All the best things of my life have come to me unsought, but I hope not unearned. That would contradict the principle of equity I have been illustrating. A man does not, in the long run, get wages he has not earned. What I mean is that most of the good things of my life — friends, travel, opportunity — have been unexpected. I do not feel that fortune has driven hard bargains with me. I am not a disappointed man. Blessed is he who expects little, but works as if he expected much. Sufficient unto the day is the good thereof. I have invested myself in the present moment, in the things near at hand, in the things that all may have on equal terms. If one sets one's heart on the exceptional, the far-off — on riches, fame, and power — the chances are he will be disappointed; he will waste his time seeking a short cut to these things. There is no short cut. For anything worth having one must pay the price, and the price is always work, patience, love, self-sacrifice — no paper currency, not promises to pay, but the gold of real service.

I am not decrying ambition, the aiming high, only there is no use aiming unless you are loaded, and it is the loading, and the kind of material to be used, that one is first to be solicitous about.

"Serene I fold my hands and wait;" but if I have waited one day, I have hustled the next. If I have had faith that my own would come to me, I have tried to make sure that it was my own, and not that of another. Waiting with me has been mainly a cheerful acquiescence in the order of the universe as I found it — a faith in the essential veracity of things. I have waited for the sun to rise and for the seasons to come I have waited for a chance to put in my oar. Which way to the currents of my being set? What do I love that is worthy and of good report? I will extend myself in this direction; I will annex this territory. I will not wait to see if this or that pays, if this or that notion draws the multitude. I will wait only till I can see my way clearly. In the meantime I will be clearing my eyes and training them to know the real values of life when they see them.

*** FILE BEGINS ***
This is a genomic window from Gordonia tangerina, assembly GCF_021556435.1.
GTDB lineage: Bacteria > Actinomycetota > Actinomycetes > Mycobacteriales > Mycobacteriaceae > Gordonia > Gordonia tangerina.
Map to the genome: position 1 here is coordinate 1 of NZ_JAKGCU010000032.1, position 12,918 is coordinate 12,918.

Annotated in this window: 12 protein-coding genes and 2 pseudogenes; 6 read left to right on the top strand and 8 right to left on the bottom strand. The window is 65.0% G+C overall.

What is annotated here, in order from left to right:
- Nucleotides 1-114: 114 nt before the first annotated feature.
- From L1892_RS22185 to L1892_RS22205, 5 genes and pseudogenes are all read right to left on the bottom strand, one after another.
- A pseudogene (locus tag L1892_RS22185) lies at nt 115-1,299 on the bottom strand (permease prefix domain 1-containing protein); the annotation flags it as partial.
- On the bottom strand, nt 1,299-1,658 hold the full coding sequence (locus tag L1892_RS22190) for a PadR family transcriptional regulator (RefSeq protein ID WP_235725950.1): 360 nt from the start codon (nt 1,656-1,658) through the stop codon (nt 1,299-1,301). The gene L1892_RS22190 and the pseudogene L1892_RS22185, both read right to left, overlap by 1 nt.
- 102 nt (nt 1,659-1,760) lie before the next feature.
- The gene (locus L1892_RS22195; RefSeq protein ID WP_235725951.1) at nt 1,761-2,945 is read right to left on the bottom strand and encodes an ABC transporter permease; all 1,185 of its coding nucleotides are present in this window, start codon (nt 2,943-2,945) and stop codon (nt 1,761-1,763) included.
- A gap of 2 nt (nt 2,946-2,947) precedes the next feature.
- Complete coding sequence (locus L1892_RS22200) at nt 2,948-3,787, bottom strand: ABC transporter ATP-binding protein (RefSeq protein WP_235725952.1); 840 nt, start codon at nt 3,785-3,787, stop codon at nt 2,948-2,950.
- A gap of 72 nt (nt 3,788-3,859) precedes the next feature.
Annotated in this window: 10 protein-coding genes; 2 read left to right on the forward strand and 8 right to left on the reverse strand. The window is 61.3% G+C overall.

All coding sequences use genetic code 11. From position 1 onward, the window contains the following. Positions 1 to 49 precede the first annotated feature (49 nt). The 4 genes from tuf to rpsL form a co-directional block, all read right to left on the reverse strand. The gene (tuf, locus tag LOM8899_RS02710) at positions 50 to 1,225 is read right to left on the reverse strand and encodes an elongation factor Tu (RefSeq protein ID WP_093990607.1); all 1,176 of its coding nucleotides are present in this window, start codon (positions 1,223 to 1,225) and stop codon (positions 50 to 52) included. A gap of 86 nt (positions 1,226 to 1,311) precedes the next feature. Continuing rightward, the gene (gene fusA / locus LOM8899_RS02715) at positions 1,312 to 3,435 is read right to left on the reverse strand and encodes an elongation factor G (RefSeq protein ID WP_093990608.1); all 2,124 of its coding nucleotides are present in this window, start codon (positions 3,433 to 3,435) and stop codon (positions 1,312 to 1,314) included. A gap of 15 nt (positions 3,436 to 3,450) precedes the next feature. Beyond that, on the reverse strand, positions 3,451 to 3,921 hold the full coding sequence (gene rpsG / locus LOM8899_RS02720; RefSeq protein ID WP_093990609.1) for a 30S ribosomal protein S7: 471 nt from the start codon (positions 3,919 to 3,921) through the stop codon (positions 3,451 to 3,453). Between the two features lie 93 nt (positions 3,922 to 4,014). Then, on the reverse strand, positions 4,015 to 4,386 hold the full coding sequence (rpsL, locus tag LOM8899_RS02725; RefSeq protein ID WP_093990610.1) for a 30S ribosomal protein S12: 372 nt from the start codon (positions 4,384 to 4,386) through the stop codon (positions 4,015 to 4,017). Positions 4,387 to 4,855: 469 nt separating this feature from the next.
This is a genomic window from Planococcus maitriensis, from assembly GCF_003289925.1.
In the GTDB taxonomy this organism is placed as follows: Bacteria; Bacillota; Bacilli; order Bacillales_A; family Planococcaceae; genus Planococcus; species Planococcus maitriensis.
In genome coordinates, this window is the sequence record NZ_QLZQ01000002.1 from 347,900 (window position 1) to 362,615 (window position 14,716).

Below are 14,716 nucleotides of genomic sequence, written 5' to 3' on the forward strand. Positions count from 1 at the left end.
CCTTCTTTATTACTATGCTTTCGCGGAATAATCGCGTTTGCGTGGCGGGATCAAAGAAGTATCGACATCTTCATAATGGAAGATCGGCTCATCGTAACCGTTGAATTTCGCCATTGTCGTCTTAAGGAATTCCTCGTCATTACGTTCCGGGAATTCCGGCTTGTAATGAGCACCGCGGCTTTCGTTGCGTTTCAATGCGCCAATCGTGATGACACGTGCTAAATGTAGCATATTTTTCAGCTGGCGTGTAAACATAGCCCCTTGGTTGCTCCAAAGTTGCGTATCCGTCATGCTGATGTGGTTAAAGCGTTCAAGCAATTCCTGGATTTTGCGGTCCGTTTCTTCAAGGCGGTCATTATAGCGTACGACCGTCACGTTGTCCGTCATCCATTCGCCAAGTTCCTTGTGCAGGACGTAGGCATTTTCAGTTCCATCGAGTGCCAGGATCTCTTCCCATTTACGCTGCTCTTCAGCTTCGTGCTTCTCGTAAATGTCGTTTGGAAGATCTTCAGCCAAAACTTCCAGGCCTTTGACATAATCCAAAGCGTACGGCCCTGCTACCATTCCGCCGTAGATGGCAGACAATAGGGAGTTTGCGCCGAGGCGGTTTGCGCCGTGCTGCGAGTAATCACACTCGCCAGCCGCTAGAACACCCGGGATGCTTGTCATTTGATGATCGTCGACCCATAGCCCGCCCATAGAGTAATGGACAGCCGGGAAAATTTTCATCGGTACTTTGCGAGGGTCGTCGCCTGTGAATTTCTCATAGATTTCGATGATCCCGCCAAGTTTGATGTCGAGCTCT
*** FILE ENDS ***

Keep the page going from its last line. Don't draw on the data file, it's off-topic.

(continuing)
Waiting for someone else to do your work, for what you have not earned to come to you, is to murder time. Waiting for something to turn up is equally poor policy, unless you have already set the currents going that will cause a particular something to turn up. The farmer waits for his harvest after he has sown it. The sailor waits for a breeze after he has spread his sail. Much of life is taken up in waiting — fruitful waiting.

I have never sought wealth, I have been too much absorbed in enjoying the world about me. I had no talent for business anyhow — for the cutthroat competition that modern business for the most part it — and probably could not have attained wealth had I desired it. I dare not aver that I had really rather be cheated than to cheat, but I am quite sure that I could never knowingly overreach a man, and what chance of success could such a tenderfoot have in the conscienceless struggle for money that goes on in the business world? I am a fairly successful farmer and fruit grower. I love the soil, I love to see the crops grow and mature, but the marketing of them, the turning of them into money, brings my soul because of the sense of strife and competition that pervades the air of the market place. If one could afford to give one's fruit away, after he had grown it to perfection, to people who would be sure to appreciate it, that would be worth while and would leave no wounds. But that is what I have in a sense done with my intellectual products. I have not written one book for money (yes, one, and that was a failure); I have written them for love, and the modest sum they have brought me has left me no sting.